Post-Nano: Successful Strategies

The writing process, writing advice, and updates on your work in progress

Post-Nano: Successful Strategies

Postby BetweenTwoWorlds » 23 Nov 2010, 16:03

Finished my second novel for NaNo at 72,000 words. YA genre set in the 50s.

Now what?

I've written one other novel (smothered in a drawer somewhere) & countless short stories, but this is one I want to turn into a published-by-a-real-publisher novel.

Here's what I'm planning to do:
1. Give it a few weeks before I do anything about it.
2. Print it & then read through it, noting plot holes & character problems in general.
3. Write missing scenes
4. Rewrite scenes that are in conflict with other scenes
...
X. work through the book scene by scene to rewrite for clarity, character development, and story arc.
Y. Submit to a few close friends for a first read
Z. Get feedback and start on a second edit.

What do you suggest I do before step "X"?
At what point do you think it's a good idea to submit to trusted readers for feedback?

Suggestions welcomed.
----------------------
WIP1-4: Dead, and buried, and lost in time
WIP5: Finished, but hidden in a drawer
WIP6: 72k YA/MG. Working on 3nd edit.
User avatar
BetweenTwoWorlds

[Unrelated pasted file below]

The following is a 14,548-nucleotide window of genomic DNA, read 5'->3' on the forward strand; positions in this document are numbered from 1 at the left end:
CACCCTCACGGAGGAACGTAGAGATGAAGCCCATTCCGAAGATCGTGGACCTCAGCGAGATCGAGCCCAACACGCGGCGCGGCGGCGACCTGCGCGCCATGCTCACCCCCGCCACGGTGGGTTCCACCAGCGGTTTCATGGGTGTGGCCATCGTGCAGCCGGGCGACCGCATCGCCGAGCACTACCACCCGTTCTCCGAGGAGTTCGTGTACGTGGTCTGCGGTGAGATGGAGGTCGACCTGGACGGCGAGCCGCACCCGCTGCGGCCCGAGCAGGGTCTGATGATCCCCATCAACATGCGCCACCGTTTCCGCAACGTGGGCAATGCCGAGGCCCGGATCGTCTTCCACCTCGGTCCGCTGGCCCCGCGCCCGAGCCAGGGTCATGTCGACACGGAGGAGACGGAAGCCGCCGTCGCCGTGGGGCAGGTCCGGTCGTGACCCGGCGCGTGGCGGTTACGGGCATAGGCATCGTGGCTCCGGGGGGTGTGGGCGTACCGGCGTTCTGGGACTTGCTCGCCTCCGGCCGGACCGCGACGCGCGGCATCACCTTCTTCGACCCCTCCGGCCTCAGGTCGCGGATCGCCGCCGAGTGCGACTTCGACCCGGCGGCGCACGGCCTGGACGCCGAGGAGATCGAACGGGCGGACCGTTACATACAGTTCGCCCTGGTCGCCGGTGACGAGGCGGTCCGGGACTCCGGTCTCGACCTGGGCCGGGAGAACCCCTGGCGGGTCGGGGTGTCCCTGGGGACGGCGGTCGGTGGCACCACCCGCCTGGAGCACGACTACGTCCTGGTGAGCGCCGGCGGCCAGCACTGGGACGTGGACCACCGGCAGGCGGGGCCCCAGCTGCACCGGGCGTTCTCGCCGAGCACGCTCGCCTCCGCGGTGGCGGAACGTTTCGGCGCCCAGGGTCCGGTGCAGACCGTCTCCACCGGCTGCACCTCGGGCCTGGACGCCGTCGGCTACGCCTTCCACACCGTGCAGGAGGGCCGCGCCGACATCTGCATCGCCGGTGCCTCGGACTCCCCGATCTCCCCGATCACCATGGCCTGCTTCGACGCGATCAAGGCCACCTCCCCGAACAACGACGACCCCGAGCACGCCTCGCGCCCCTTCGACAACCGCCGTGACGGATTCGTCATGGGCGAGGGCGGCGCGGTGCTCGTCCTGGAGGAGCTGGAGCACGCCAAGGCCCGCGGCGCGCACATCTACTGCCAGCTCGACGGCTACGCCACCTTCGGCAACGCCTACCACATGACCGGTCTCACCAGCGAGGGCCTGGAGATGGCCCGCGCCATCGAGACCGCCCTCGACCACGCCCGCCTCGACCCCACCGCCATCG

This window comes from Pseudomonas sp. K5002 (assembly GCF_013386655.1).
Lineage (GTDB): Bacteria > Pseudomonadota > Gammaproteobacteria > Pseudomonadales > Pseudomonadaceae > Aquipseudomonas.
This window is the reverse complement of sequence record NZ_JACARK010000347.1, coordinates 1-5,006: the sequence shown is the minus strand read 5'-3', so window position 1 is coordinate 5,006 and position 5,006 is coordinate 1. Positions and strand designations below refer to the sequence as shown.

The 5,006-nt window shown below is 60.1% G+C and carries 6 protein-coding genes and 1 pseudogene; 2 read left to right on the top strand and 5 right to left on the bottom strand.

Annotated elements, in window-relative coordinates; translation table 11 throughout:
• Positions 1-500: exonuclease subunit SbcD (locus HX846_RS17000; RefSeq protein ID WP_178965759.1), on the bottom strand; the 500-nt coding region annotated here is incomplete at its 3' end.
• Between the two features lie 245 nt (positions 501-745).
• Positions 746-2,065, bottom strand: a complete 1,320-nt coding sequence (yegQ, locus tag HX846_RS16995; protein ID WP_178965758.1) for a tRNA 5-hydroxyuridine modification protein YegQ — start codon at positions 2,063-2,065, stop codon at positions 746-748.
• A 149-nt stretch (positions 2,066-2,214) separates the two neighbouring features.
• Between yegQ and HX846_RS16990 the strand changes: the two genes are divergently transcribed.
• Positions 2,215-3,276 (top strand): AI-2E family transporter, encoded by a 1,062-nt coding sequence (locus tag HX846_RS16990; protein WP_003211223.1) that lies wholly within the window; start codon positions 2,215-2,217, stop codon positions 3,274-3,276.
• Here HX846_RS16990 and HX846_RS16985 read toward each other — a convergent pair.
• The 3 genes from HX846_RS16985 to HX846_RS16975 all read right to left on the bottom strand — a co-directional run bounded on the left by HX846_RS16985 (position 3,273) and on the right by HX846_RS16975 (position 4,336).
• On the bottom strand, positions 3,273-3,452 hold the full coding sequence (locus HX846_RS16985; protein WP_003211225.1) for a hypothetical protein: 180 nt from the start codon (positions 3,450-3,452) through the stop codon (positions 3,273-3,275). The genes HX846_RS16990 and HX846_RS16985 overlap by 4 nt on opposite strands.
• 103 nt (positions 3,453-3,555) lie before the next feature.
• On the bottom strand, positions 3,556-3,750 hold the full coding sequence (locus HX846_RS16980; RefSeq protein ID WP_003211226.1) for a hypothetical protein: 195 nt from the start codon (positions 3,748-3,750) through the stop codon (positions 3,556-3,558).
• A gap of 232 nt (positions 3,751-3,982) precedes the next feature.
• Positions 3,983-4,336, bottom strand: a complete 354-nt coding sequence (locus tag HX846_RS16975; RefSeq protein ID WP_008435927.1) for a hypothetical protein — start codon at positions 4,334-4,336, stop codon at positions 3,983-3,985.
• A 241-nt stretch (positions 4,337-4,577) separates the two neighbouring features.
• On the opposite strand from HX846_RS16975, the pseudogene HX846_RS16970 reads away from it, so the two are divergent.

Posts: 33
Joined: 23 Nov 2010, 15:55

Re: Post-Nano: Successful Strategies

Postby sarahdee » 23 Nov 2010, 21:22

That sounds like a full strategy.

I have a close friend who is a bit useless at picking up on small things (so its no good asking her to proofread a polished draft) but she is good at big character and plot questions - she will tell me if something doesn't work or one of the characters she just doesn't get and I find it useful to send her an early draft as the sort of comments I get from her are good to bear in mind as I edit scenes and dialogue (so before your part X).

But it depends on your readers - I am lucky in having her. My other readers tend to spend too much time nit picking the small things which is great when its in final stages and you've edited yourself but since I know I will reedit and check myself I would wait until its polished before sending to them.
User avatar
sarahdee
 
Posts: 140
Joined: 29 Jun 2010, 18:48

Re: Post-Nano: Successful Strategies

Postby HillaryJ » 23 Nov 2010, 21:49